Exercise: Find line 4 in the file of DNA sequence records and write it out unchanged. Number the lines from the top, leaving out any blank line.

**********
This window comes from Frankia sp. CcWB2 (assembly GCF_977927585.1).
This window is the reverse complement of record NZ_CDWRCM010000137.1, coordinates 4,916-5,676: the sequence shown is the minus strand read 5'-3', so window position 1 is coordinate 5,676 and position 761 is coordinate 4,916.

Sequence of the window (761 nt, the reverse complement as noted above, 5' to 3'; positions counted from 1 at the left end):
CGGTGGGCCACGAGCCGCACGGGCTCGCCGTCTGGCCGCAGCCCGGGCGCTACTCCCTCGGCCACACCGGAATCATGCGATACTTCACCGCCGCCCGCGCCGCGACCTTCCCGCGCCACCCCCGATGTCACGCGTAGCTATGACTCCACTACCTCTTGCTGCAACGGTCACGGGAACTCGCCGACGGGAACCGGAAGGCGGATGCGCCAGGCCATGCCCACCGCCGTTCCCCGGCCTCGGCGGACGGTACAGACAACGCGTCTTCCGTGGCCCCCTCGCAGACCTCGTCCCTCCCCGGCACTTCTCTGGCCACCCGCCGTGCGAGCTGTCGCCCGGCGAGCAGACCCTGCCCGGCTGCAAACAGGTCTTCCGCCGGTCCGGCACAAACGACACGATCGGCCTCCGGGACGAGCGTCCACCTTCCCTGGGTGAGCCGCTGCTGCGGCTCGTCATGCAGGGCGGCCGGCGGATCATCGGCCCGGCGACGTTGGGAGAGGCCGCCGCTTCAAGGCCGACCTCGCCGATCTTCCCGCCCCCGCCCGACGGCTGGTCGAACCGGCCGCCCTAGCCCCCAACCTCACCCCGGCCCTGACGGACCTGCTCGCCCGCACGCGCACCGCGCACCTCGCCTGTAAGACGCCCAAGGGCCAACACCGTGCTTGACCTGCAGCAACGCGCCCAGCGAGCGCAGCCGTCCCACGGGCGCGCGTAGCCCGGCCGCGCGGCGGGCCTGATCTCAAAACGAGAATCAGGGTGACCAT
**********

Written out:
CGGTGGGCCACGAGCCGCACGGGCTCGCCGTCTGGCCGCAGCCCGGGCGCTACTCCCTCGGCCACACCGGAATCATGCGATACTTCACCGCCGCCCGCGCCGCGACCTTCCCGCGCCACCCCCGATGTCACGCGTAGCTATGACTCCACTACCTCTTGCTGCAACGGTCACGGGAACTCGCCGACGGGAACCGGAAGGCGGATGCGCCAGGCCATGCCCACCGCCGTTCCCCGGCCTCGGCGGACGGTACAGACAACGCGTCTTCCGTGGCCCCCTCGCAGACCTCGTCCCTCCCCGGCACTTCTCTGGCCACCCGCCGTGCGAGCTGTCGCCCGGCGAGCAGACCCTGCCCGGCTGCAAACAGGTCTTCCGCCGGTCCGGCACAAACGACACGATCGGCCTCCGGGACGAGCGTCCACCTTCCCTGGGTGAGCCGCTGCTGCGGCTCGTCATGCAGGGCGGCCGGCGGATCATCGGCCCGGCGACGTTGGGAGAGGCCGCCGCTTCAAGGCCGACCTCGCCGATCTTCCCGCCCCCGCCCGACGGCTGGTCGAACCGGCCGCCCTAGCCCCCAACCTCACCCCGGCCCTGACGGACCTGCTCGCCCGCACGCGCACCGCGCACCTCGCCTGTAAGACGCCCAAGGGCCAACACCGTGCTTGACCTGCAGCAACGCGCCCAGCGAGCGCAGCCGTCCCACGGGCGCGCGTAGCCCGGCCGCGCGGCGGGCCTGATCTCAAAACGAGAATCAGGGTGACCAT